Announced yesterday was the news that the City of Derry Airport, currently owned by Derry City & Strabane District Council, is in line to received an as yet unspecified sum (although Deputy First Minister Martin McGuinness said it was a multi-million pound deal, and that it had been signed off).
Many will know that the airport runs at a loss to the ratepayers of the council of £2.145 million per year. Ryanair announced recently that they would be cutting their Derry-Stansted route and the Derry-Faro route, and reducing the Derry-Liverpool route to just twice a week. Leaving the beleaguered airport with just seven confirmed stable flights in and out per week.
Northern Ireland has 3 ‘major’ commercial airports, at a rate of 1 airport for every 600,000 citizens or so, England has a ratio of 1 airport to 2.5 million citizens.
SDLP leader Colum Eastwood MLA said,
Deputy First Minister Martin McGuinness MLA said that the funding would allow for future growth for the facility,
What we are trying to do is reach a stage where City of Derry Airport is sustainable financially… [it is] the right thing to do.
Looking back in to the not-too-distant archives of the Derry Journal (February 27th 1989), we can find a previous Sinn Féin MLA passing comment over a similar investment.
During a discussion over a £300,000 grant from the Ireland Fund for the City of Derry Airport (or Eglinton Airport as it was then), a young Sinn Féin Councillor, now-former speaker of the assembly, Mitchel McLaughlin said that the money would be better spent on social and cultural amenities for the city. Cllr McLaughlin added that Sinn Féin was not and never had been opposed to the concept of a viable local airport, he had concerns however that the airport could eventually be proved to be a white elephant…
The Derry airport went on to receive £10.5 million from the European Regional Development Fund between 1989 and 1993 (Over £23 million today when adjusted for inflation).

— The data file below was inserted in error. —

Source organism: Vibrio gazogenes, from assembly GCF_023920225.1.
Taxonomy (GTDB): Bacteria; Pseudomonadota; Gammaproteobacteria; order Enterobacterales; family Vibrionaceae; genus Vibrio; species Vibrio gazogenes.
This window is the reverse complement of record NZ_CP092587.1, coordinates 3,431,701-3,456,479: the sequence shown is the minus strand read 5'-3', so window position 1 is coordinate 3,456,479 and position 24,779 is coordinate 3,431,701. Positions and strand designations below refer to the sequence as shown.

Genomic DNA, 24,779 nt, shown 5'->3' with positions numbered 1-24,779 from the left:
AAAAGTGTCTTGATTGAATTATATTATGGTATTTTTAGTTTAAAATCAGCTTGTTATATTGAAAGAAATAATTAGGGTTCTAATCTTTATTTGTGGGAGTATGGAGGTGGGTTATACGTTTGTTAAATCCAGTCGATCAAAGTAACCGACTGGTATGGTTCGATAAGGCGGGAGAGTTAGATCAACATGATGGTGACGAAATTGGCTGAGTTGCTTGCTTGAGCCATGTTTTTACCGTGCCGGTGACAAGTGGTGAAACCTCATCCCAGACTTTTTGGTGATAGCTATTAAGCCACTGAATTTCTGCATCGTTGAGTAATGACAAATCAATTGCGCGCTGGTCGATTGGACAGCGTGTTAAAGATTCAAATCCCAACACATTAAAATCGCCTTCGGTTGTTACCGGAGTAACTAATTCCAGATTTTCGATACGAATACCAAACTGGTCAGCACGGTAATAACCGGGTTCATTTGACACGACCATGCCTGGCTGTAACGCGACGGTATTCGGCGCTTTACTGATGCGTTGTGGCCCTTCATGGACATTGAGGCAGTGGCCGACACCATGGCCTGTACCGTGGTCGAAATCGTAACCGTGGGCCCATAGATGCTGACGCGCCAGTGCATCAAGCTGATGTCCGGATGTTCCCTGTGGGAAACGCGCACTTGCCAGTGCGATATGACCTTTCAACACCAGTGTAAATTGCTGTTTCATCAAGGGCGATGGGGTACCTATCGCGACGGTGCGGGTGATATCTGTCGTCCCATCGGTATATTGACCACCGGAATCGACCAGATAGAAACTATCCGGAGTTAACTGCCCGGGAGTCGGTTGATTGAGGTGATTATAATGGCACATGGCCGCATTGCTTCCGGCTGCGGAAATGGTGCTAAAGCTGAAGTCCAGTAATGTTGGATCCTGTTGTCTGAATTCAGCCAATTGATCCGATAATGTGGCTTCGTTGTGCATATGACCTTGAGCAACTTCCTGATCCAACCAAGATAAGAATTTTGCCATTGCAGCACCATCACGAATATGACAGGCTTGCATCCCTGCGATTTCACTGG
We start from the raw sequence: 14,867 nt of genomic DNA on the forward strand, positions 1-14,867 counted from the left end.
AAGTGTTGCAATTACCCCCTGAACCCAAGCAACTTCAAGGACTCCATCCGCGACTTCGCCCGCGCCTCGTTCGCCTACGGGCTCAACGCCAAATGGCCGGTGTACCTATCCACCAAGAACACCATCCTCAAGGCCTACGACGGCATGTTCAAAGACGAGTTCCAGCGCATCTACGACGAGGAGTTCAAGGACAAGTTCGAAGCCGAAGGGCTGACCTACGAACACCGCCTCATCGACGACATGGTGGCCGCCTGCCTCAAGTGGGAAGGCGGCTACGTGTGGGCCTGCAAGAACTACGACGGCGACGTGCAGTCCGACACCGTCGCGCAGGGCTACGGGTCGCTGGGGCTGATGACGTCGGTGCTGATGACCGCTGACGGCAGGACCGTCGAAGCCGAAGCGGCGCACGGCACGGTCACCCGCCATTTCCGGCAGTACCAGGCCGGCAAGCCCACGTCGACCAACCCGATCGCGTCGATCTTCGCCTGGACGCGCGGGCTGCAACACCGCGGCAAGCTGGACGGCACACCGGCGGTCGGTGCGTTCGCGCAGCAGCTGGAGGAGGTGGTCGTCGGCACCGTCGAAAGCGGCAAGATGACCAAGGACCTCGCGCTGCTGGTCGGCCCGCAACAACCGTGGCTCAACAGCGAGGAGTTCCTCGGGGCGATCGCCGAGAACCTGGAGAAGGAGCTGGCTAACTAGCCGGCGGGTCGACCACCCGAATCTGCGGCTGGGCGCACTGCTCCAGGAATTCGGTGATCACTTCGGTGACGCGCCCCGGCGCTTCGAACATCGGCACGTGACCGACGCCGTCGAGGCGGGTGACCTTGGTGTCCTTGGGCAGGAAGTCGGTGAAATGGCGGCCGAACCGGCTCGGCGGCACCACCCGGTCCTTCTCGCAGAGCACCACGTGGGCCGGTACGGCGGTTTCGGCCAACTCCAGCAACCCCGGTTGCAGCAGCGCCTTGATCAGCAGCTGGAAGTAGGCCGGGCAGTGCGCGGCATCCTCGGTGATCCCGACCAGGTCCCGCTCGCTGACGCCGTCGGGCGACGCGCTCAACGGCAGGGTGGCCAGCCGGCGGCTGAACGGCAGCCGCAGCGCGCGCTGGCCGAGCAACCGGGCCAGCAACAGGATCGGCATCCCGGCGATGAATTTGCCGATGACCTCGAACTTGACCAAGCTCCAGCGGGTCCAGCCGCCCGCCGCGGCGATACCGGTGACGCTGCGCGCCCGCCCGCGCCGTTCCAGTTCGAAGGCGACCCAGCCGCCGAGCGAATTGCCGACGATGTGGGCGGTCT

Again in 2006, there was roughly €15 million (€17.5 million today when adjusted for inflation) invested from the British and Irish governments into the City of Derry Airport, once more with the view of turning its fortunes around and widening its reach.
This article from the Belfast Telegraph in 2008 talks of the wonderful potential of the North West’s airport.
Since 2007, the passenger figures have dropped by 33.5% and losses are mounting.
What was suggested as a potential white elephant all those years ago in 1989 is still draining public money but yet still being vaunted as the saviour of the north-west.
Many politicians, mainly nationalist, talk up the importance of the City of Derry Airport to the whole of Ireland’s North West… between 2014 and 2015, Derry’s passenger figures fell by 18% alone, whereas passenger figures went up 3.2% at Donegal Airport (albeit on much smaller aircraft generally), for that matter – it’s only 90 miles from Donegal town to Belfast International Airport… not a great distance in the grand scheme of things.
Then again, the NI Executive seems to have a new-found love for all types of aviation expenditure. As Mick Fealty points out here, “…the downsizing of government to just two parties has at least led to some form of action.” But is this a case of throwing good money after bad because nobody wants to be the leader who puts the poor thing out of its misery?
Kris tweets ferociously as @belfastbarman and runs an associated site, www.belfastbarman.com where he occasionally opines his views. He lived abroad for a while and as such, feels he will never really ‘get’ this place. Formerly a barman, he regularly broke the cardinal rules of, “No politics or religion in the pub,” as such, he turned to writing. Previously a stand up comedian and an animal crematorium assistant, now works in marketing and is a recently joined member of the Alliance Party.